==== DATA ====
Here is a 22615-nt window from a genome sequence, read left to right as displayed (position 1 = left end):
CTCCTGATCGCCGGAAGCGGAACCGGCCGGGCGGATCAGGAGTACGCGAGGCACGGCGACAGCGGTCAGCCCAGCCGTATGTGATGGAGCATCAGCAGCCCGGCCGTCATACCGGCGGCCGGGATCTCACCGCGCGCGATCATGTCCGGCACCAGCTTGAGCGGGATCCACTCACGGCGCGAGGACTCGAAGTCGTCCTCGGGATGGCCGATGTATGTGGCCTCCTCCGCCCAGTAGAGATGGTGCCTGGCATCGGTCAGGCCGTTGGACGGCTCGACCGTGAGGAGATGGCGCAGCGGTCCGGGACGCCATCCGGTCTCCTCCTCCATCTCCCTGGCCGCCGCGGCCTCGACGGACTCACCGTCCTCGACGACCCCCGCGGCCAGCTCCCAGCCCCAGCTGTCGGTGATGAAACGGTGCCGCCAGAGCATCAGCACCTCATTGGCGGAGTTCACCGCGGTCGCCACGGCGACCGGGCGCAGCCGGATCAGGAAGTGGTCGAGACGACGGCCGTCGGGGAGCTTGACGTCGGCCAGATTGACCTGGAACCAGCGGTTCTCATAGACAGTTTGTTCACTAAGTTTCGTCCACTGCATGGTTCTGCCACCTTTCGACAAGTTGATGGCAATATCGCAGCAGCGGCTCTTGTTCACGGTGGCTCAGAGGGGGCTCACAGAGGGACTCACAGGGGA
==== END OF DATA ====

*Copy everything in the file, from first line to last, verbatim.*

Here is a 22615-nt window from a genome sequence, read left to right as displayed (position 1 = left end):
CTCCTGATCGCCGGAAGCGGAACCGGCCGGGCGGATCAGGAGTACGCGAGGCACGGCGACAGCGGTCAGCCCAGCCGTATGTGATGGAGCATCAGCAGCCCGGCCGTCATACCGGCGGCCGGGATCTCACCGCGCGCGATCATGTCCGGCACCAGCTTGAGCGGGATCCACTCACGGCGCGAGGACTCGAAGTCGTCCTCGGGATGGCCGATGTATGTGGCCTCCTCCGCCCAGTAGAGATGGTGCCTGGCATCGGTCAGGCCGTTGGACGGCTCGACCGTGAGGAGATGGCGCAGCGGTCCGGGACGCCATCCGGTCTCCTCCTCCATCTCCCTGGCCGCCGCGGCCTCGACGGACTCACCGTCCTCGACGACCCCCGCGGCCAGCTCCCAGCCCCAGCTGTCGGTGATGAAACGGTGCCGCCAGAGCATCAGCACCTCATTGGCGGAGTTCACCGCGGTCGCCACGGCGACCGGGCGCAGCCGGATCAGGAAGTGGTCGAGACGACGGCCGTCGGGGAGCTTGACGTCGGCCAGATTGACCTGGAACCAGCGGTTCTCATAGACAGTTTGTTCACTAAGTTTCGTCCACTGCATGGTTCTGCCACCTTTCGACAAGTTGATGGCAATATCGCAGCAGCGGCTCTTGTTCACGGTGGCTCAGAGGGGGCTCACAGAGGGACTCACAGGGGA